German factory orders rose by 5.2% which was the largest incline since July 2014.
The German economy grew by 0.4% for Q4 2016.
Investor sentiment in Eastern Europe has dropped with a reading for February showing 9.8 which is 4.7 pts below January’s figure of 14.5.
Latin America’s investor sentiment improved slightly for February although it is still in negative territory at -10.8.
Argentina: Peso loans grew by 2.7% in October, 3.2% in November and 5% in November as lending finally shows signs of recovery. Monthly inflation in Argentina has fallen from 4.5% this time last year, to 1.5% in February 2017.
France: Borrowing on 10 year bonds is now at 1.045% per year, overtaking Ireland’s 1.037% per year. The rise in French debt, which has overtaken Ireland’s borrowing costs, is due to nervous investors worried about the upcoming presidential elections.
An agreement to unlock the bailout payments for Greece due in July has still not been reached. European creditors have now agreed with the IMF that Greece needs to implement further structural reforms before funds can be released. The IMF has consistently said that Greece will not be able to make its bailout target and that the debt is unsustainable. Two-year Greek bonds dropped to 9.09% on 20 February. Public debt for 2017 is expected to hit 181% of GDP. The economy is expected to rise by 2.7% for 2017 compared to 0.4% in 2016.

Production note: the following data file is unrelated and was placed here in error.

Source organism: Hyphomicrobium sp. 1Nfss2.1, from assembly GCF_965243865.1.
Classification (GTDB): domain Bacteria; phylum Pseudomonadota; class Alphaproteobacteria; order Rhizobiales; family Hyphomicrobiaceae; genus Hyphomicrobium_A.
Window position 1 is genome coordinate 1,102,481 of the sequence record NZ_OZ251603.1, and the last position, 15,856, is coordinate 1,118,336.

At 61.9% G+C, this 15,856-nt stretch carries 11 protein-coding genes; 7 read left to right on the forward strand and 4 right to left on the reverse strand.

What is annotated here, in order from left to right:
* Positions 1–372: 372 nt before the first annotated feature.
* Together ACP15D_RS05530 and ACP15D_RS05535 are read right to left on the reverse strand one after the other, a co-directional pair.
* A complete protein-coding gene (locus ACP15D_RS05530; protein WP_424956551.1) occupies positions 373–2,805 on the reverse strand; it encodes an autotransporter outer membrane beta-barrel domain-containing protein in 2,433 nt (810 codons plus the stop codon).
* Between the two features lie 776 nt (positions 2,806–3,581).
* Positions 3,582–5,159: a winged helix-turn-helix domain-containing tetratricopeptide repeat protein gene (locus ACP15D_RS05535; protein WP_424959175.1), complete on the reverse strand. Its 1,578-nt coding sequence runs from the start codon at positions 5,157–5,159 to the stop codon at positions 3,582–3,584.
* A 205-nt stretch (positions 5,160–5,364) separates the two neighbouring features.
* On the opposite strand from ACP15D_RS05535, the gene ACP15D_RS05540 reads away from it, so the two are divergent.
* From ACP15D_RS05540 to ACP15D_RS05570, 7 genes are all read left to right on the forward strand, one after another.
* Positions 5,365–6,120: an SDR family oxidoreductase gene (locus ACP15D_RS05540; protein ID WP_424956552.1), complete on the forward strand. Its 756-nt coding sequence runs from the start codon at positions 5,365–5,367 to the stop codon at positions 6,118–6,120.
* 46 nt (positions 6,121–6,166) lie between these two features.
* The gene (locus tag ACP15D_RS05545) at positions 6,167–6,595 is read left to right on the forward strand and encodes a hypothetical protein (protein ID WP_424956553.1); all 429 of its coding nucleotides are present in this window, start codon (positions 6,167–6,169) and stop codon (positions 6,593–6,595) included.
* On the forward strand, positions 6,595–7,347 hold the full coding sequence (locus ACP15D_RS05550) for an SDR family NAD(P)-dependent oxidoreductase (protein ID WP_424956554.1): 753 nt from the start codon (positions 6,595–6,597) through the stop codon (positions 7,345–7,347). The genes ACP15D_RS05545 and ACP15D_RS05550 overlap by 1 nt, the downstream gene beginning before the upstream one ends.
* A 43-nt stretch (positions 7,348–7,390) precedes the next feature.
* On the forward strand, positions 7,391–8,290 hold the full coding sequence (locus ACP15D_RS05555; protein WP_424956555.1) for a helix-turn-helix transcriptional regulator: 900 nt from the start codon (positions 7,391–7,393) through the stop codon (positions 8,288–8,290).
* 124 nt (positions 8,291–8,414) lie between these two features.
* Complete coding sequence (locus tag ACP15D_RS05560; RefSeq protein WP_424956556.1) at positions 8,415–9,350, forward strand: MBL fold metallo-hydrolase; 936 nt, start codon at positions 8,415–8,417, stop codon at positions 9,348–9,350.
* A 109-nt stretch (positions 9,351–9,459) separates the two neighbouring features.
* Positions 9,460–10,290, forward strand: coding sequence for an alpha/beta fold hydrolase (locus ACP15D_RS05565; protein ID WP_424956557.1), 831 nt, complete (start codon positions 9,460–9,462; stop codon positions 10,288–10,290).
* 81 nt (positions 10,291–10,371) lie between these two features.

France is currently on course to reach a budget deficit of 3.1% of GDP in 2018 which exceeds the Eurozone’s limit of 3%, and therefore in breach of EU budget rules. It is now a decade since France fell below the 3% limit.
The European Commission has estimated that Italy’s public debt is at 132.8% of GDP for 2016 and is expected to increase for 2017.
The European Commission expects growth in the Eurozone to be 1.6% for 2017, compared with 2016’s 1.7%.
The Japanese economy grew 1% in Q4 2016 due to an increase in exports and investment. There was no growth however in consumption during Q4. It is expected that weak domestic demand will continue to be balanced by external demand resulting in only moderate growth going forward.
German two year bonds hit a record low on 22 February to -0.92% as support for France presidential hopeful Marine Le Pen grows. Le Pen has vowed to remove France from the EuroZone. German bonds are seen as a safe haven amidst the turmoil that will be caused if Le Pen were to win as a ‘redenominated German currency is likely to appreciate against other currencies.’
USA: Minutes from the Federal Reserve’s meeting in January say that it would be ‘fairly soon’ before short-term interest rates rise following continued US economic growth. Whilst the outlook is unclear at the moment following the inauguration of President Trump and therefore White House economic policies, the Federal Reserve says it is ready to act if the jobs market and inflation numbers came in on target, or above target.